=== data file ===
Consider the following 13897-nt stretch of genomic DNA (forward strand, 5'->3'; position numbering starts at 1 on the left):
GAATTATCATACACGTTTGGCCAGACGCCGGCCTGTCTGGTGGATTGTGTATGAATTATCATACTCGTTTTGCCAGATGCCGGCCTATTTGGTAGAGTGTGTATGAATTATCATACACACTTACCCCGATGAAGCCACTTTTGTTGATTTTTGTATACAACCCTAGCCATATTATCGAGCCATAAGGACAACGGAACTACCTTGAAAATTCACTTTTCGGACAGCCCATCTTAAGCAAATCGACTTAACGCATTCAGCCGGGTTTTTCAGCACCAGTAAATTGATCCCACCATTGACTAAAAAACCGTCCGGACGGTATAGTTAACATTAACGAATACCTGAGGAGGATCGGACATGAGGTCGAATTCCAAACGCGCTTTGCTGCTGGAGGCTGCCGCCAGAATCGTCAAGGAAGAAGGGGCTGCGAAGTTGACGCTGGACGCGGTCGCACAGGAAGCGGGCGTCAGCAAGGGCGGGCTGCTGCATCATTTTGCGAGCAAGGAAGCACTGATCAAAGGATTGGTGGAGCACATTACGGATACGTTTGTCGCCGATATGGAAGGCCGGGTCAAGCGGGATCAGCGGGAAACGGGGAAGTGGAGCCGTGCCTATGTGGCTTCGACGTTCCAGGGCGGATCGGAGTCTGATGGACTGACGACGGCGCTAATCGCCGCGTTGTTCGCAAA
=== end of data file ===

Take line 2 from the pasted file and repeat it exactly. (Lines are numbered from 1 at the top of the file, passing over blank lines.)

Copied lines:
GAATTATCATACACGTTTGGCCAGACGCCGGCCTGTCTGGTGGATTGTGTATGAATTATCATACTCGTTTTGCCAGATGCCGGCCTATTTGGTAGAGTGTGTATGAATTATCATACACACTTACCCCGATGAAGCCACTTTTGTTGATTTTTGTATACAACCCTAGCCATATTATCGAGCCATAAGGACAACGGAACTACCTTGAAAATTCACTTTTCGGACAGCCCATCTTAAGCAAATCGACTTAACGCATTCAGCCGGGTTTTTCAGCACCAGTAAATTGATCCCACCATTGACTAAAAAACCGTCCGGACGGTATAGTTAACATTAACGAATACCTGAGGAGGATCGGACATGAGGTCGAATTCCAAACGCGCTTTGCTGCTGGAGGCTGCCGCCAGAATCGTCAAGGAAGAAGGGGCTGCGAAGTTGACGCTGGACGCGGTCGCACAGGAAGCGGGCGTCAGCAAGGGCGGGCTGCTGCATCATTTTGCGAGCAAGGAAGCACTGATCAAAGGATTGGTGGAGCACATTACGGATACGTTTGTCGCCGATATGGAAGGCCGGGTCAAGCGGGATCAGCGGGAAACGGGGAAGTGGAGCCGTGCCTATGTGGCTTCGACGTTCCAGGGCGGATCGGAGTCTGATGGACTGACGACGGCGCTAATCGCCGCGTTGTTCGCAAA